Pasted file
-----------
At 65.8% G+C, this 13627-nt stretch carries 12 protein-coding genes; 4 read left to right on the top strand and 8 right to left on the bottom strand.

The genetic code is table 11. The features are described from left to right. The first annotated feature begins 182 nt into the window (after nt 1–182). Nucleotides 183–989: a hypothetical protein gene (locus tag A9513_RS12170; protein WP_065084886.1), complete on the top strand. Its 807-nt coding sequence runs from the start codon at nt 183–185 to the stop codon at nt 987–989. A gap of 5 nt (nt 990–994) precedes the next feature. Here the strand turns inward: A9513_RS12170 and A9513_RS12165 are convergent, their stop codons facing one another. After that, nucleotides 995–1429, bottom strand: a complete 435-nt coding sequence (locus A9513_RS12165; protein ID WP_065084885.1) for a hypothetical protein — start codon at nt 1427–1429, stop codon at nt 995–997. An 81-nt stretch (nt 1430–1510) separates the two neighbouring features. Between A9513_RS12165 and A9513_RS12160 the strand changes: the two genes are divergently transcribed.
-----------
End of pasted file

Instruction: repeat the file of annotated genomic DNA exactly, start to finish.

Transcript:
At 65.8% G+C, this 13627-nt stretch carries 12 protein-coding genes; 4 read left to right on the top strand and 8 right to left on the bottom strand.

The genetic code is table 11. The features are described from left to right. The first annotated feature begins 182 nt into the window (after nt 1–182). Nucleotides 183–989: a hypothetical protein gene (locus tag A9513_RS12170; protein WP_065084886.1), complete on the top strand. Its 807-nt coding sequence runs from the start codon at nt 183–185 to the stop codon at nt 987–989. A gap of 5 nt (nt 990–994) precedes the next feature. Here the strand turns inward: A9513_RS12170 and A9513_RS12165 are convergent, their stop codons facing one another. After that, nucleotides 995–1429, bottom strand: a complete 435-nt coding sequence (locus A9513_RS12165; protein ID WP_065084885.1) for a hypothetical protein — start codon at nt 1427–1429, stop codon at nt 995–997. An 81-nt stretch (nt 1430–1510) separates the two neighbouring features. Between A9513_RS12165 and A9513_RS12160 the strand changes: the two genes are divergently transcribed.